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I suppose this coast was created by several lava flows thousands of years apart. The first flow of dense lava created the black boulders that were eroded by the waves. Then a secondary eruption of lighter lava covered the boulders, and now they’re just being exposed again. This little formation in particular was striking, I’ve never seen such an orange-colored rock, and the eroded shapes were unique:

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When dense lava cools slowly and creates basalt, it can make hexagonal columns that look like large cobblestones from the top (like the Giant’s Causeway in Northern Ireland):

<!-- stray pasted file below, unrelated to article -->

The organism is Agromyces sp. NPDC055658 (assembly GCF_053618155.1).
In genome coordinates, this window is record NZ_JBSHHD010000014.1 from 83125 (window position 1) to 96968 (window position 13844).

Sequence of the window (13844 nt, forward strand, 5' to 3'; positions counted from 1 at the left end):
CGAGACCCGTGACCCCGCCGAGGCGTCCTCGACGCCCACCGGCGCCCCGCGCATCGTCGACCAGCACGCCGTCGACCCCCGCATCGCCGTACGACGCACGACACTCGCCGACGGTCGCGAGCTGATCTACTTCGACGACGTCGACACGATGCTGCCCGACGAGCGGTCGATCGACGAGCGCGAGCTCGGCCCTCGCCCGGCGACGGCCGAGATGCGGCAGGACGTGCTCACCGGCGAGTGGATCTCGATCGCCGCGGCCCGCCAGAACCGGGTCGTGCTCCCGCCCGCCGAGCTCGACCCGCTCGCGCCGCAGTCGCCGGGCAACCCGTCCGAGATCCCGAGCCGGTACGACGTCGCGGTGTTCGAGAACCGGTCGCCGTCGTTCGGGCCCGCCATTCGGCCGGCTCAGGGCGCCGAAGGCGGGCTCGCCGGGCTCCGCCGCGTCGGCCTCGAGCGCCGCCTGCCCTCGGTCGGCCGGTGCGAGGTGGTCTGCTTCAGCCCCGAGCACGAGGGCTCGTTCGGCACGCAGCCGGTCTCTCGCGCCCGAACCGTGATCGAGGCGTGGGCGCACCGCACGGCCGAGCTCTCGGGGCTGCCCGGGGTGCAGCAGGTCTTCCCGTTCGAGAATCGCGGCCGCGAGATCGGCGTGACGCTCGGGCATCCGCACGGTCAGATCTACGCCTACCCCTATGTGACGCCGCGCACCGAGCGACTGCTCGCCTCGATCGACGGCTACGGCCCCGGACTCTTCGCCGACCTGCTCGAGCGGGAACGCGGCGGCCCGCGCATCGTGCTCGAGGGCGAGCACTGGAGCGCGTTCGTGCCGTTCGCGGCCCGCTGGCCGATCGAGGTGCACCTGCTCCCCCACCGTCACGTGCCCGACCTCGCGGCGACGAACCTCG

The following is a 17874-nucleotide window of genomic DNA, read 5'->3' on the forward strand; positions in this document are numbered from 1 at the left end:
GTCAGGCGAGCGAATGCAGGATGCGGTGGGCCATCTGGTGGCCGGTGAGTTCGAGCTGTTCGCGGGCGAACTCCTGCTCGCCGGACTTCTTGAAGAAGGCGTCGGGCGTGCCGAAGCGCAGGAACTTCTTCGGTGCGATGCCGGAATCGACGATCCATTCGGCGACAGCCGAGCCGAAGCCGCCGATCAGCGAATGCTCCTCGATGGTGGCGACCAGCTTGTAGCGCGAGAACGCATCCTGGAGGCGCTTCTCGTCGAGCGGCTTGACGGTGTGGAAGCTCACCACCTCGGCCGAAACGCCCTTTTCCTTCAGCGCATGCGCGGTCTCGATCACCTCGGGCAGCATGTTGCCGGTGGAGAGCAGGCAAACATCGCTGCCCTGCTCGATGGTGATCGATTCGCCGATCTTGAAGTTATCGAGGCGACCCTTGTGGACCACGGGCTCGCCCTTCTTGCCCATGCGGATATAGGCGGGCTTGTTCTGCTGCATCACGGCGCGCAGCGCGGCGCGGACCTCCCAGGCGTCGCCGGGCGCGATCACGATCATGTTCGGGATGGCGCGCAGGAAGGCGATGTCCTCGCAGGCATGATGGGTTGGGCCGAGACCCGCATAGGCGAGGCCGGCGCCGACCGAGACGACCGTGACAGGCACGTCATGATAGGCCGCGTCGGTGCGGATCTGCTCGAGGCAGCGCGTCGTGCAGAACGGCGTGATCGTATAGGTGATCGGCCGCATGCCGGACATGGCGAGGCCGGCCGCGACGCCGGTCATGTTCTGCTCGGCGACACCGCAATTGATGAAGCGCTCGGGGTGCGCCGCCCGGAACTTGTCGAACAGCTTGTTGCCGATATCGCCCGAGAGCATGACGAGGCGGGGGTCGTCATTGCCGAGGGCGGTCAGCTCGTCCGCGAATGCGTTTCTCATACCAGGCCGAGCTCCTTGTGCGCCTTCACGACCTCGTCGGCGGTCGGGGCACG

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But what kind of cooling and erosion created this?

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Another part of the beach had lithified sand (essentially young sandstone) that was exposed in raised walls. I think this is formed when fresh water seeps through the beach, cementing the grains of sand together. Later, when the sea level changes (or the beach recedes), the hard cemeted sand remains. But in this case, the ancient sandy beach formed over basalt rocks, then was lithified, and is now a beach again:

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Here, there was a dark flow over the lithified sand, but I couldn’t tell if it was a later lava flow or a layer of lithified black sand:

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And a few steps further, the lithified sand contained chunks of ancient coral and seashells. The few seashells that you could see were definitely larger than today’s shell, so I wonder if they were thousands or millions of years old.